It all happened alongside a beach bonfire. I had recently come back to town–Santa Cruz, California that is, and some creative, inspiring, interesting folk I used to know invited me to the beach.
There’s something about bonfires. They’re old world. People throughout history have gathered around flames to warm themselves and share stories. They’re a different kind of “kitchen table”–more vibrant literally and figuratively. I’ve been thinking a lot lately about fire as one of the elements–earth, air, water, fire. We don’t experience it enough in our everyday lives these days, with electricity and even battery-operated candles. Don’t even get me started on the latter. They make me die a little inside. Just like we notice a shift in our breathing and cognition when walking next to a body of water or place our feet the soil of the earth (versus concrete or tile), I believe contact with fire taps into something deep and true in us–a connection, our connection, to the natural world. And to each other. (Image source.)
On that night, at the bonfire, somehow the conversation twisted toward poetry. A few of the girls had studied literature formally in higher education, and yet–here we were all young professionals, far removed from the art form that captured us all. “What if,” I said, “We got together once a week, brought books and excerpts of verse and read them together?” We called it the Monday Poets Society. That name I gave it harkens back to childhood views of the “Little Women” movie with Jo as my inspiration. (Cheesy photo below: Molly second from the left, Wendy far right, me in the center. I know; I’m short. <insert winky-eyed emoji here>)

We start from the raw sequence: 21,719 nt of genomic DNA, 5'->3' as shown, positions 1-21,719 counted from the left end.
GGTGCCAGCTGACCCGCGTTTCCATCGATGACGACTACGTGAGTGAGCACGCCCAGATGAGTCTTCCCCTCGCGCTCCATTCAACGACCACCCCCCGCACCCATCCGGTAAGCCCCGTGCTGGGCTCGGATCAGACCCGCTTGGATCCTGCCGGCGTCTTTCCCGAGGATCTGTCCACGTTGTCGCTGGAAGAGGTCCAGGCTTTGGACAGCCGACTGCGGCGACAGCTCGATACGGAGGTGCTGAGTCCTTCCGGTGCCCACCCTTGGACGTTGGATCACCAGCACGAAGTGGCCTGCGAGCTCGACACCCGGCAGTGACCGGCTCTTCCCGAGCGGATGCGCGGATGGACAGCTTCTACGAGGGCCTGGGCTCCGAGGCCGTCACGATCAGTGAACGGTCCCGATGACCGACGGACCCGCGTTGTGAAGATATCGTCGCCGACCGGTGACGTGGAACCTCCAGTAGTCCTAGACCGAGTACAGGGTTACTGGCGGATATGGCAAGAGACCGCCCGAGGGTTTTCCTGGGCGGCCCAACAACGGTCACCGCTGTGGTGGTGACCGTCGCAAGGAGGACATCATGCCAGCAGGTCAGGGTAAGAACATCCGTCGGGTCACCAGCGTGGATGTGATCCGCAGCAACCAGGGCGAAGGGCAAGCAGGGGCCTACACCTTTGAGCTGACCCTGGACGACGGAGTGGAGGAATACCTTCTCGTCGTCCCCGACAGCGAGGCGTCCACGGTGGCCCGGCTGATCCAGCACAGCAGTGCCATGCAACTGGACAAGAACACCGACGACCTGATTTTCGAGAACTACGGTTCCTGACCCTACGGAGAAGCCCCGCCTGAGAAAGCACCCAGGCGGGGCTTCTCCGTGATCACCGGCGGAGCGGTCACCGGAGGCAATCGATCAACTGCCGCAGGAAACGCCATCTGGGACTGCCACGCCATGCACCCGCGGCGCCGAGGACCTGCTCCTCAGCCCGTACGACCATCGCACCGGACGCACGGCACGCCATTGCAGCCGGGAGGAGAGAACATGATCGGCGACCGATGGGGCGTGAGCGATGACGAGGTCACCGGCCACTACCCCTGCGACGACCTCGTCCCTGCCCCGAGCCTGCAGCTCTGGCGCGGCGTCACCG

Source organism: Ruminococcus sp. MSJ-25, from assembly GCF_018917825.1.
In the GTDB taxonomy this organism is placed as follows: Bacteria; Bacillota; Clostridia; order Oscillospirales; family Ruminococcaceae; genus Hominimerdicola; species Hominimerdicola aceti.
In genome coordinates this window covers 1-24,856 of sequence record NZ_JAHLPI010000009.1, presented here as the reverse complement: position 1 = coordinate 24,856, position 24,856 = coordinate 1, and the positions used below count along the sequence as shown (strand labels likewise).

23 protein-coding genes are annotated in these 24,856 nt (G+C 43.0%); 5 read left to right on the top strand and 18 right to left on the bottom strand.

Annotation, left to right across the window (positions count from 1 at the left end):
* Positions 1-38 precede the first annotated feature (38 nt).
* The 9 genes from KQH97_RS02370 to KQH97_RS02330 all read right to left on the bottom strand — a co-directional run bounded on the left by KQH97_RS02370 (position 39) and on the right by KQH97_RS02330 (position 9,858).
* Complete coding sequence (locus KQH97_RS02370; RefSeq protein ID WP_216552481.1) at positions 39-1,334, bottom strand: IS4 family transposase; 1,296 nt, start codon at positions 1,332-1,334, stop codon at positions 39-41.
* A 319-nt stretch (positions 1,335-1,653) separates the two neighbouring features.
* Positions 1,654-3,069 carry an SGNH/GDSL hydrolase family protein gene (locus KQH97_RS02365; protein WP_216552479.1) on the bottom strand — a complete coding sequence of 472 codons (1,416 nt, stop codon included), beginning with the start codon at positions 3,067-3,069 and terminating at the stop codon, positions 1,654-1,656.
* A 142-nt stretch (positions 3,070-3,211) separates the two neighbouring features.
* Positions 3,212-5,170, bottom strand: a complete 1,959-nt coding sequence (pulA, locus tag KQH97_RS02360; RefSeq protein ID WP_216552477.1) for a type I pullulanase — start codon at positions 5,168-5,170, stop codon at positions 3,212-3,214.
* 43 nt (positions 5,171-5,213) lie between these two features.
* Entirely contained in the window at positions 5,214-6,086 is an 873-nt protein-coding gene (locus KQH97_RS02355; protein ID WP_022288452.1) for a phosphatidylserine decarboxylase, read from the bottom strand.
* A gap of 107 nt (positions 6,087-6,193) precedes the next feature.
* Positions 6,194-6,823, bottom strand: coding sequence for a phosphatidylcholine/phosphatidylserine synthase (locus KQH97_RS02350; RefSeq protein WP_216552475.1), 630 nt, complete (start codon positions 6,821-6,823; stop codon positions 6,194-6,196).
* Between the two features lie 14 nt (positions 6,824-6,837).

It thrived. We thrived, meeting that way. It wasn’t just about the poetry–and yet somehow the poetry being the thing that brought us together gave us permission to acknowledge the messiness and beauty of life.